Named for its ruffled sheet-like leaves, Sea Lettuce (Ulva Lactuca) is a type of green
algae (Chlorophyta). This group grows at or near the surface, and is found clinging to
rocks at low tide. Forbes Sea Lettuce is sustainably harvested and naturally dried in
Nova Scotia. It prefers nutrient rich waters, and can bloom significantly in those
conditions, sometimes to the detriment of sea vegetables found lower down. Cutting
the leaves for food maintains a more diverse population of algae. Keeping the hold-
fast (root) in place allows the crop to replenish itself.
Sea Lettuce not only looks like a leafy salad green; it can be used as one too.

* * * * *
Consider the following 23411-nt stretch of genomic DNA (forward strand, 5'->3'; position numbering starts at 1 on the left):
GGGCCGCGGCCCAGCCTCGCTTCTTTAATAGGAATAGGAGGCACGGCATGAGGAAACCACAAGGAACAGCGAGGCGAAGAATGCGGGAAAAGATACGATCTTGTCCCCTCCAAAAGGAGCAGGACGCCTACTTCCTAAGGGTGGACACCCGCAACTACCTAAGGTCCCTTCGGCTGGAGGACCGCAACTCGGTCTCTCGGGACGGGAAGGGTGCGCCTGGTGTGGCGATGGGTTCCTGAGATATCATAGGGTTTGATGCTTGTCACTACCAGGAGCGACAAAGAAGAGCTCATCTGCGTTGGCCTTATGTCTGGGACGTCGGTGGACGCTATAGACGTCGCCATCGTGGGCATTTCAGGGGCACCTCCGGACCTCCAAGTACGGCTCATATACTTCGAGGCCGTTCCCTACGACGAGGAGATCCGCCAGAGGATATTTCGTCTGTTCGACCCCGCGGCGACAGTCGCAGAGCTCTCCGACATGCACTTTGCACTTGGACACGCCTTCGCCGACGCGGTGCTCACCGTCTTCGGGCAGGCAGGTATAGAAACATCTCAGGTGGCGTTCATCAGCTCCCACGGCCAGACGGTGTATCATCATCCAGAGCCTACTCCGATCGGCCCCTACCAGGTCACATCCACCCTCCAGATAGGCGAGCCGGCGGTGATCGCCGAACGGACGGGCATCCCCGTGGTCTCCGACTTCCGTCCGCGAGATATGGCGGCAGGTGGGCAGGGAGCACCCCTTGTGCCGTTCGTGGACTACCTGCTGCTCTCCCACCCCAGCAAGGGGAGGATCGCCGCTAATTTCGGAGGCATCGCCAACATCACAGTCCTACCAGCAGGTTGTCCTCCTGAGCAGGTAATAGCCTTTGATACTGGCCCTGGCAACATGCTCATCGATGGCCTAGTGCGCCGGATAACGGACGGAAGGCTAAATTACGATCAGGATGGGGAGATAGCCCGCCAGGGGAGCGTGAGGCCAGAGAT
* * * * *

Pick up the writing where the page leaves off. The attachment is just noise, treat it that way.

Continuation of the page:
Reconstitute the dried seaweed with a quick soak in tepid water. When tender,
drain, shred and dress with your favourite vinaigrette. Sea Lettuce also adds a briny
hint of the sea to soup. Use in a cream of wild leek recipe, or add to Japanese miso
soup along with tofu and green onions. Dried Sea Lettuce can be finely minced for
use as a salt substitute. It contains less sodium than sea salt, and is balanced by
Like all sea vegetables, Sea Lettuce differs nutritionally from plants growing on land.
Sea vegetables have a higher content of minerals such as calcium, potassium and
iodine. They are also rich in protein, amino acids, iron, vitamins and soluble and
insoluble fiber. Compared to leaf lettuce, Sea Lettuce is far superior in protein, fiber
and iron content.